Your lower tummy muscle is the most important area to exercise after you have had a baby. It works with your pelvic floor muscles to support your back and pelvis. Exercising your lower tummy muscle may help you to lose your post-pregnancy baby tummy.
Try this exercise, either lying on your side or on your back with your knees bent up. If you have had a section, you may find it uncomfortable to lie on your side for the first few days, so lie on your back.
1. Breathe in and as you breathe out, tighten your pelvic floor muscles like a squeeze and lift. Imagine that you are stopping yourself from going to the toilet. Once you’ve tightened your pelvic floor, gently pull your belly button inwards and upwards. You should feel your lower tummy muscles tighten.
2. Hold this while you count to10 without holding your breath (this is the hard bit!). Then slowly relax your muscles. Wait at least five seconds and then repeat again. Try to avoid moving your back or over-tightening the tummy muscles above your waist.
You may find that you can only hold a squeeze for a second or two in the early days. This is totally normal. Aim to hold your tummy muscles in for 10 seconds by the time your baby is about six weeks old. Give yourself a goal.
You can also try lower tummy muscle exercises sitting on an exercise ball once you can do them lying on your back or side:
1. Sit on an exercise ball with both feet flat on the floor, preferably on a carpet to ensure the ball does not slide away from you.
2. Squeeze your pelvic floor and lower tummy muscles and then gently lift one leg off the floor. Remember to breathe! Hold this for up to five seconds, gently and slowly lower your foot and relax your muscles. Repeat between five and 10 times on both legs.
What can I do to strengthen my pelvis and back?
Pelvic tilts are useful exercises that gently move and stretch your back and exercise your tummy muscles. They can also help to alleviate post-pregnancy back pain or discomfort.
1. Lie on the floor and a pillow under your head. Bend your knees by sliding your feet up towards your bottom.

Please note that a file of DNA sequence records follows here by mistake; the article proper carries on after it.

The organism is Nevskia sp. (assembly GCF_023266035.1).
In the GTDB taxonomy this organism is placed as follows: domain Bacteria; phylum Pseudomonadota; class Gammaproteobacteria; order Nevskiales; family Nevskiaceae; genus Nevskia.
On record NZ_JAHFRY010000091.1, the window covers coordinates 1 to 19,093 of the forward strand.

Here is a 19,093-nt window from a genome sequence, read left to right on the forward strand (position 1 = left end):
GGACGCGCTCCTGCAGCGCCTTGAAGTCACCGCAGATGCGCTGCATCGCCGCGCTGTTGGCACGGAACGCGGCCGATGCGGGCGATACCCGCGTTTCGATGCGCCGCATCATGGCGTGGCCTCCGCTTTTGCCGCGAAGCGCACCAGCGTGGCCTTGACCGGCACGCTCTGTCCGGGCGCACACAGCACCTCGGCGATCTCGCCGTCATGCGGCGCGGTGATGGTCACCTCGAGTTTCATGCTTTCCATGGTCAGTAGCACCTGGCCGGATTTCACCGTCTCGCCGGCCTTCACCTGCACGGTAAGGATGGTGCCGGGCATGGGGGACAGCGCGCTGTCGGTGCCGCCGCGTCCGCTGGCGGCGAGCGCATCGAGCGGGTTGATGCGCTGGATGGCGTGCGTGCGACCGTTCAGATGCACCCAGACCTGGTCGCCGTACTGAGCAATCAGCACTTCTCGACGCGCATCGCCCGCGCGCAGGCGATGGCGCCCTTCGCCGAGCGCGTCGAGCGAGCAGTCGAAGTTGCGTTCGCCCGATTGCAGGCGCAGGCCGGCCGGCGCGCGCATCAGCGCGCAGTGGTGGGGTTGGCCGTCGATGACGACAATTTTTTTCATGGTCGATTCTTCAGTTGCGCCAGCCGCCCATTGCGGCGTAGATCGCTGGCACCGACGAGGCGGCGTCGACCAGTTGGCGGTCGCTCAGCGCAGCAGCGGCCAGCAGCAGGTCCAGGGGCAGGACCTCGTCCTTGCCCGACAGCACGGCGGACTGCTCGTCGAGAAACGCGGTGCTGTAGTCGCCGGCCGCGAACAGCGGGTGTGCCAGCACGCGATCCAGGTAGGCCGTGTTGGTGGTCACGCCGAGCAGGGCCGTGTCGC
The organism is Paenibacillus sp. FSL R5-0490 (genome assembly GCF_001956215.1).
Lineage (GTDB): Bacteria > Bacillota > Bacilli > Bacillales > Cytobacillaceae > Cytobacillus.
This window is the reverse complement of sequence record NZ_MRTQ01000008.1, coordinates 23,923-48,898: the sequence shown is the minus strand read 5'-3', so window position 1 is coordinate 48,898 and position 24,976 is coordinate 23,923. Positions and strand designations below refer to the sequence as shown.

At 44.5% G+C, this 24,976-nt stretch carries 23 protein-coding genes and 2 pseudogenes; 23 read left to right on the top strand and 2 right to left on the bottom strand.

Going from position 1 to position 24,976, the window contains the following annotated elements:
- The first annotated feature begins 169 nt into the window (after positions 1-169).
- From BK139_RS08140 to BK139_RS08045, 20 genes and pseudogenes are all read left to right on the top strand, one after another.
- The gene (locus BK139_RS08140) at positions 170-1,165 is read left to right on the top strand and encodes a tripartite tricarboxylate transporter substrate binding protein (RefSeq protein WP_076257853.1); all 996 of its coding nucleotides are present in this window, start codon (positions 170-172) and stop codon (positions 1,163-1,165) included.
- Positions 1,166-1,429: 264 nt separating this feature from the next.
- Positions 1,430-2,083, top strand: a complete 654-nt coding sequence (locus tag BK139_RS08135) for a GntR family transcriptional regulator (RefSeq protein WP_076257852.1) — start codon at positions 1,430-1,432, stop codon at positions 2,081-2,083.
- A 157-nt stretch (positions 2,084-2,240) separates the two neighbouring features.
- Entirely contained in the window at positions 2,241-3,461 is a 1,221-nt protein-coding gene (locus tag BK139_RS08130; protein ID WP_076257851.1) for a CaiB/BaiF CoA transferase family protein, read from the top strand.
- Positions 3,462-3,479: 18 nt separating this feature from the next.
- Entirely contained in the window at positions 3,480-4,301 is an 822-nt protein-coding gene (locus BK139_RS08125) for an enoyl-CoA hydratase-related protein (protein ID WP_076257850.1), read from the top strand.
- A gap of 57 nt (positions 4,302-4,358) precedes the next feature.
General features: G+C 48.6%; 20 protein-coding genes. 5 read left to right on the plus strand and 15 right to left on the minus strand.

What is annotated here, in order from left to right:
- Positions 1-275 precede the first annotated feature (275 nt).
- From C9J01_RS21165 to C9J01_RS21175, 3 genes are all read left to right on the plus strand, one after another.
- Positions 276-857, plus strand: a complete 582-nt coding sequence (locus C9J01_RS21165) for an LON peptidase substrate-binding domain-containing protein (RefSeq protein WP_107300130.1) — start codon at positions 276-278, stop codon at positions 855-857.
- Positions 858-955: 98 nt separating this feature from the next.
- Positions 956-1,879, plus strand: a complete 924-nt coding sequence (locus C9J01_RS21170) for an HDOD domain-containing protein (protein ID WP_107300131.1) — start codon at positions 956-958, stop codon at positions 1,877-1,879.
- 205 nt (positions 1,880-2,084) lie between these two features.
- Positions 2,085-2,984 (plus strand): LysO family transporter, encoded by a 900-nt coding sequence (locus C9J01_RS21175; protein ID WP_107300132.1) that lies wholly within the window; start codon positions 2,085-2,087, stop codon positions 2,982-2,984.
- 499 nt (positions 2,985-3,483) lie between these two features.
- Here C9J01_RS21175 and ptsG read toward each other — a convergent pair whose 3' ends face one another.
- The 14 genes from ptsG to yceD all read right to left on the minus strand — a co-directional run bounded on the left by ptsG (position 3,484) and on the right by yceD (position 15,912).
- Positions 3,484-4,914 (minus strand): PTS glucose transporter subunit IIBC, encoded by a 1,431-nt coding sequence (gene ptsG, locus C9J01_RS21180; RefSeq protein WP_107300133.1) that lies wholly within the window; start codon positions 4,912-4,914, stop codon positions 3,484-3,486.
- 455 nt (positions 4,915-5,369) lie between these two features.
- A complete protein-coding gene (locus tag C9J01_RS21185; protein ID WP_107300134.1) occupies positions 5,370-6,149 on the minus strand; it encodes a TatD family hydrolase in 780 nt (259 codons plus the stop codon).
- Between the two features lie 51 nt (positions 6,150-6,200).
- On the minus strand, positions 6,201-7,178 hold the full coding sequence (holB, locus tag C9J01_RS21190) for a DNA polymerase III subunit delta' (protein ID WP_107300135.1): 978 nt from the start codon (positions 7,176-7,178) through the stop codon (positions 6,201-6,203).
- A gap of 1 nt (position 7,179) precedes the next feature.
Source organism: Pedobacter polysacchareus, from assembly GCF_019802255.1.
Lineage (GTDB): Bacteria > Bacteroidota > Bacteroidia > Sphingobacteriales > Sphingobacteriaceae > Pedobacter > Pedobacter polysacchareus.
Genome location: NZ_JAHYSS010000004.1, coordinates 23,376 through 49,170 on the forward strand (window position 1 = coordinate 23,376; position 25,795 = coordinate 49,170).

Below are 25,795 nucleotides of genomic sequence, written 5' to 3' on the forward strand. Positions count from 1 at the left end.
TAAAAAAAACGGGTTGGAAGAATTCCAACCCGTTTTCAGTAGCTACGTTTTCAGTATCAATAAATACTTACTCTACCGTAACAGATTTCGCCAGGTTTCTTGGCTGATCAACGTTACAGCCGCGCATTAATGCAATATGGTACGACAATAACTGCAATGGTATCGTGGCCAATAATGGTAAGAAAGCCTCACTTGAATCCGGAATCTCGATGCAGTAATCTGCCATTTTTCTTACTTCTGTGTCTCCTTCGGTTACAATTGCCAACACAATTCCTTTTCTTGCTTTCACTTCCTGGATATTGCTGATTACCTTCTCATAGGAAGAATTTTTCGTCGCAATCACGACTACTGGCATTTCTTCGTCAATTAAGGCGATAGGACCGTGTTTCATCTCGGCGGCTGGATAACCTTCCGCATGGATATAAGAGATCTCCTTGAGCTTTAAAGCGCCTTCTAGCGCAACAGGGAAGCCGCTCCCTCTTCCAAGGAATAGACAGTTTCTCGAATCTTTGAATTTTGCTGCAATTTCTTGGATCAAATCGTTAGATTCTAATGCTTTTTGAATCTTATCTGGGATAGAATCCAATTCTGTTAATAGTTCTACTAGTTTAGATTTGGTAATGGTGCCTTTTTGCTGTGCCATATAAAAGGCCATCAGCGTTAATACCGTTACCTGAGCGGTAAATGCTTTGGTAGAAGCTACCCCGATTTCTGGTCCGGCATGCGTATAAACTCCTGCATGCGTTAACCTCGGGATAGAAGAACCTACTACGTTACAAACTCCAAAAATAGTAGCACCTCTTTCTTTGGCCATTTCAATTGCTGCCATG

2. Tighten your pelvic floor and pull in your lower tummy muscles, before pressing the small of your back down into the floor. Hold this for a count to three and then arch your back away from the floor or bed. Repeat this 10 times. Try not to hold your breath at all- breath as normal.
What can I do to strengthen my upper back?
Whether it be breastfeeding or simply holding your new born, you will often find yourself sitting in a slumped position when you’re a new mum. Try these simple exercises to stretch and move your upper back and neck.
1. Sit up very straight with your arms crossed over your chest. Twist to the left and then to the right. Repeat 10 times each way.
2. Sit and link your hands behind your neck, but without straining yourself too much. Twist to the left and then to the right. Repeat 10 times on either side. 3. Sit and link both hands together in front of you. Take your arms up in front of you and above your head, stretched up as far as you can. Hold here for two or three seconds and then slowly lower your arms down again.
If you are a new mum, our team at The Edge would like to wish you all the best for the first few weeks. It’s time to sit and relax and enjoy all of the wonderful moments ahead. It’s also time to take care of yourself, gently recover and build yourself back up again.
If you are interested in meeting with one of our team to have a private chat about Post-Natal exercise, give us a call now on 01 8534091 or write an email to firstname.lastname@example.org.